• Fan:‌ The fan comes on with the compressor and circulates room air through the evaporator and condenser coils.
  • Drip tray:‌ A plastic tray that collects water from the evaporator coil.
  • Reservoir:‌ A portable dehumidifier is equipped with a plastic tank that collects the water that comes from the drip tray. It needs to be emptied occasionally. A whole-house dehumidifier has a drainpipe that empties into the building's waste system instead of a reservoir. Some portable units can be fitted with a drain hose to drain the condensation into a floor drain.
  • Filter:‌ Most newer dehumidifiers have a removable air filter. Some units also have a filter in the water reservoir.
  • Control module: ‌Old dehumidifiers had manual controls and a device called a humidistat that senses humidity. Newer models typically have digital controls and an electronic control board with a humidity sensor. The humidistat or humidity sensor measures the relative humidity of the air. This is the amount of moisture the air can hold at a given temperature. Warm air holds more moisture than cold air.

Types of Dehumidifiers

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Dehumidifiers are available as portable units, window units, and whole-house units.



  • A ‌portable dehumidifier‌ is usually mounted on casters and can easily be moved from room to room. Portable units can be plugged into any 120-volt outlet and are great for handling humidity problems in the basement, laundry room, or wherever they occur. Depending on the amount of water collected, they can be fitted with a drain hose that goes outdoors, or they can be emptied manually. Drainage is usually powered by gravity, but some models include a pump that can send the drainage upwards and out of a basement or other low-level area.
  • A ‌window-mount dehumidifier‌ works like an air conditioner, and in fact, most window-mount dehumidifiers are basically air conditioners. If you want to cool the room, you can select the high cool mode, but if dehumidification is your priority, you can set the unit to low cool. Window-mount units typically draw more power than portable ones and may need a dedicated 240-volt circuit and receptacle. Water drips into a drip tray and drains outside.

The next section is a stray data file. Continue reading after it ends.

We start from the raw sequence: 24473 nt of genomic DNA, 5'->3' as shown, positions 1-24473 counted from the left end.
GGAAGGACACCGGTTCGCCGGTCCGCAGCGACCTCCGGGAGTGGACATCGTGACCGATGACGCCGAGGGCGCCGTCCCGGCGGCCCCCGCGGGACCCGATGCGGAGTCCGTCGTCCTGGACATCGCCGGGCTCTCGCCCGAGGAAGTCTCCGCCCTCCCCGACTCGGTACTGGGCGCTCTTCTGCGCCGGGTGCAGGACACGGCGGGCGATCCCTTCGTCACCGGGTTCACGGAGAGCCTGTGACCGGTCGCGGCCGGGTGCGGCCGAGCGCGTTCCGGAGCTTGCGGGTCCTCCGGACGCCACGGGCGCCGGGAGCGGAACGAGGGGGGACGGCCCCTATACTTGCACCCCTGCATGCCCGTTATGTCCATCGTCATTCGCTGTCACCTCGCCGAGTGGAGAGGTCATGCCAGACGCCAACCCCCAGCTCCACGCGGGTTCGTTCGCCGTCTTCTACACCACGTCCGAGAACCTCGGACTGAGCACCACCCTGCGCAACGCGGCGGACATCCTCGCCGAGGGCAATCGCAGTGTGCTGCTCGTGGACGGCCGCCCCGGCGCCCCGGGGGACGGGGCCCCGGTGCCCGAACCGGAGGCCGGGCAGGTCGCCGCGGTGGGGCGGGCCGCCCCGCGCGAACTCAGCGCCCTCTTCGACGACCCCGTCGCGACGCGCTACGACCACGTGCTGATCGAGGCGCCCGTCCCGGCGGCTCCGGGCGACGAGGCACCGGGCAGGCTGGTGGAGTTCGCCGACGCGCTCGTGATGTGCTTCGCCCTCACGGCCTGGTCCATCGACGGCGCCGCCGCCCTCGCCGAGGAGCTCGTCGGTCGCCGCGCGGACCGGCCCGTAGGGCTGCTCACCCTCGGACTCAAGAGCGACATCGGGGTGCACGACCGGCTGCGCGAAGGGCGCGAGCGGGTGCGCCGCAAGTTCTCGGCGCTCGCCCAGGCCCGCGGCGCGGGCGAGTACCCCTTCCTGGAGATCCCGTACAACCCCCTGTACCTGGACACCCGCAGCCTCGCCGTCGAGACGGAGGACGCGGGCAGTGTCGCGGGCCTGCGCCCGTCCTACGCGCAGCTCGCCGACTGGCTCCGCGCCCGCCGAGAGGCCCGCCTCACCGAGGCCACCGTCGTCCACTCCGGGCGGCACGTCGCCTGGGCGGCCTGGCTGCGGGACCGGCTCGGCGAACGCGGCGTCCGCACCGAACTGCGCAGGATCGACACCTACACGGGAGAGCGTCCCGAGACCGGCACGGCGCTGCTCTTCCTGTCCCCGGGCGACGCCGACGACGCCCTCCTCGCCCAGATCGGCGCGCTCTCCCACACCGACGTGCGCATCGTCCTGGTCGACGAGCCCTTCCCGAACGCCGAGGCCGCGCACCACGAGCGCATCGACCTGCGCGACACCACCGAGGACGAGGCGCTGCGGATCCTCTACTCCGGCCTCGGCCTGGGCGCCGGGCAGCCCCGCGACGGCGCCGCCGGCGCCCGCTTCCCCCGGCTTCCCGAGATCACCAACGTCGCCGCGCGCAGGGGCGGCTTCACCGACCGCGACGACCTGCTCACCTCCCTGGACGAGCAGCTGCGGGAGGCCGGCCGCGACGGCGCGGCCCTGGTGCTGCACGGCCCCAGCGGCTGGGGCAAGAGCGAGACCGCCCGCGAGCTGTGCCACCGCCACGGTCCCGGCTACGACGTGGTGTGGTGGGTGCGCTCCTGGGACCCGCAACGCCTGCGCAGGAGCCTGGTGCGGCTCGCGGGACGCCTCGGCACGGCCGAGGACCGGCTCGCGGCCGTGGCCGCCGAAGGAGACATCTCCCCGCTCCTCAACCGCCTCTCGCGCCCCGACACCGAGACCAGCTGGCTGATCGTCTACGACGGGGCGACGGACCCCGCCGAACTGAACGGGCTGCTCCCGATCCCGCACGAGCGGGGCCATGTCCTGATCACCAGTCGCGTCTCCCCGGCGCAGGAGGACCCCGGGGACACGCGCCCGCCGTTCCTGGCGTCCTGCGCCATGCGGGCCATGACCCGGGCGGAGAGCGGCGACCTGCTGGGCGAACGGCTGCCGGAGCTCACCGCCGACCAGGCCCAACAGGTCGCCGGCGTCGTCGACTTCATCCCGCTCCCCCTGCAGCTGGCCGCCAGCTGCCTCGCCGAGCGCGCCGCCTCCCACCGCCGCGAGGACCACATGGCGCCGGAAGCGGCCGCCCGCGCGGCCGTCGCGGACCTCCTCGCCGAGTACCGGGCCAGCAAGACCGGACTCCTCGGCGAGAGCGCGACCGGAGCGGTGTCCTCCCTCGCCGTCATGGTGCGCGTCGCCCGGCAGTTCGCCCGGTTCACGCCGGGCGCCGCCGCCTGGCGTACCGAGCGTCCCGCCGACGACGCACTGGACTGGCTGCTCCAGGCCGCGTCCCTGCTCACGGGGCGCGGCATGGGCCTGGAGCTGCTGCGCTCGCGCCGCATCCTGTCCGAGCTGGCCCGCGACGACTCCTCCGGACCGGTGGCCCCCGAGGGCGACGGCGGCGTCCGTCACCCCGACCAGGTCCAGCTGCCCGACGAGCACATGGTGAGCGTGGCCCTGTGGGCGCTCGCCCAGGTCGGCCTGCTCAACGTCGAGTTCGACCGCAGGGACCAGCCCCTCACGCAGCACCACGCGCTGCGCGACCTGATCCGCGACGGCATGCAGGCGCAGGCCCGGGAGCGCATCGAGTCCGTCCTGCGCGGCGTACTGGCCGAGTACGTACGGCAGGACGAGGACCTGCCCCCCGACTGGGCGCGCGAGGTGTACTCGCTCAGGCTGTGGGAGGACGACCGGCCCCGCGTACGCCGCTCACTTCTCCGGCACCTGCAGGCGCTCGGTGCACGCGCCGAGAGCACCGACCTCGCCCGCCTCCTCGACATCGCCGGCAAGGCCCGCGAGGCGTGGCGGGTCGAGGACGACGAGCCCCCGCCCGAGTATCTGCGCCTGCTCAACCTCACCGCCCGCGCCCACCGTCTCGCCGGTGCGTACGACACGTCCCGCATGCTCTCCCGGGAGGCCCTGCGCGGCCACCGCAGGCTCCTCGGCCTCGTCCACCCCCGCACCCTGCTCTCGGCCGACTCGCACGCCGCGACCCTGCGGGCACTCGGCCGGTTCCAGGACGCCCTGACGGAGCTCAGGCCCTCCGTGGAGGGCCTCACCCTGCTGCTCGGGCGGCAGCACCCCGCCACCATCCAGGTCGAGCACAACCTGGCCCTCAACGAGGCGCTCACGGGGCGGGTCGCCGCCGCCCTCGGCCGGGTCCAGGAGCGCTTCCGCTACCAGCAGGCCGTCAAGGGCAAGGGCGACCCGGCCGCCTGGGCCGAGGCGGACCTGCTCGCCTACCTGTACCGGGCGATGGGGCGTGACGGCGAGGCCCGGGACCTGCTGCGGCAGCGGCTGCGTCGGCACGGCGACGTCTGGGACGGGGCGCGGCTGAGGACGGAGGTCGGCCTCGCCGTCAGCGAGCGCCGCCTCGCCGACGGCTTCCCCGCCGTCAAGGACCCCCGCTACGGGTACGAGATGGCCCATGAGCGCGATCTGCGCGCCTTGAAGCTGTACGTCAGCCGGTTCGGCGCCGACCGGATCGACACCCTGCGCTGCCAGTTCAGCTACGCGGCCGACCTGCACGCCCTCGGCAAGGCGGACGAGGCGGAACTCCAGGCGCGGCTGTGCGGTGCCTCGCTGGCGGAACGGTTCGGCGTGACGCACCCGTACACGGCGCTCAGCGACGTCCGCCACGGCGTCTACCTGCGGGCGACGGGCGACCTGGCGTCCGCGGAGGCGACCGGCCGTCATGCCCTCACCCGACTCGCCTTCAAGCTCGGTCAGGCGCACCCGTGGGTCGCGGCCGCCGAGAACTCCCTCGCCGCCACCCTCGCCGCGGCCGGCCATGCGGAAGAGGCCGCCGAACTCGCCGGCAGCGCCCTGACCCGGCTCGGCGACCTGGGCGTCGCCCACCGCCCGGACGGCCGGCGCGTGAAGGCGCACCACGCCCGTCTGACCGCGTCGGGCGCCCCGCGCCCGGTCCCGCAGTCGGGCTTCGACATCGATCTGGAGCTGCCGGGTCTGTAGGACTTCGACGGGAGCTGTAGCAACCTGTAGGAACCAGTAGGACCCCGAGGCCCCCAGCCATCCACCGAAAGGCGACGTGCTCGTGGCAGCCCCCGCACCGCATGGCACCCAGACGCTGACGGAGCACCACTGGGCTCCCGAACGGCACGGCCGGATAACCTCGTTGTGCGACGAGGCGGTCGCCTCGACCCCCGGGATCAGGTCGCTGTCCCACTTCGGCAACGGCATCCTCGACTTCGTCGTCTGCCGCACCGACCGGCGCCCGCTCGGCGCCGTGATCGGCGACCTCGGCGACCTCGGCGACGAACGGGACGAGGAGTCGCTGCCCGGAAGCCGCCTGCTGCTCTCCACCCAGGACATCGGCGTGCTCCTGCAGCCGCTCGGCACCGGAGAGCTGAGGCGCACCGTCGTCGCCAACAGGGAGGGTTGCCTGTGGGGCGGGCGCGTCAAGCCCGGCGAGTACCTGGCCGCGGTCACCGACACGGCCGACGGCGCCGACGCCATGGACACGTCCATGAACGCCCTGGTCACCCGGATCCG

• A whole-house dehumidifier typically works in conjunction with the home's HVAC system. It's mounted next to the heating/cooling system, and the air it processes is circulated by the blower through the home's existing ductwork. A whole-house dehumidifier must be installed by a licensed HVAC technician who will also hook the drain into the home's drain system.


Health Benefits of Dehumidifiers

By reducing excess moisture in the air, dehumidifiers reduce the risk of water damage to paint and exposed wood, and they have some very real health benefits as well. For one, low ambient humidity promotes the evaporation of perspiration and makes you feel more comfortable. This is a nontrivial boon for people who feel stuffy and claustrophobic in a high-humidity environment.


The main health benefit of dehumidifiers, however, is the reduction of pathogens and allergens responsible for such conditions as asthma, respiratory distress, and COPD. Mold, bacteria, and dust mites thrive in humid air, and their populations can be significantly reduced by maintaining the relative humidity lower than 65 percent, which a properly sized dehumidifier can easily do. Using a dehumidifier to lower humidity levels improves air quality and helps relieve such symptoms as coughing, wheezing, eye irritation, and chest pain.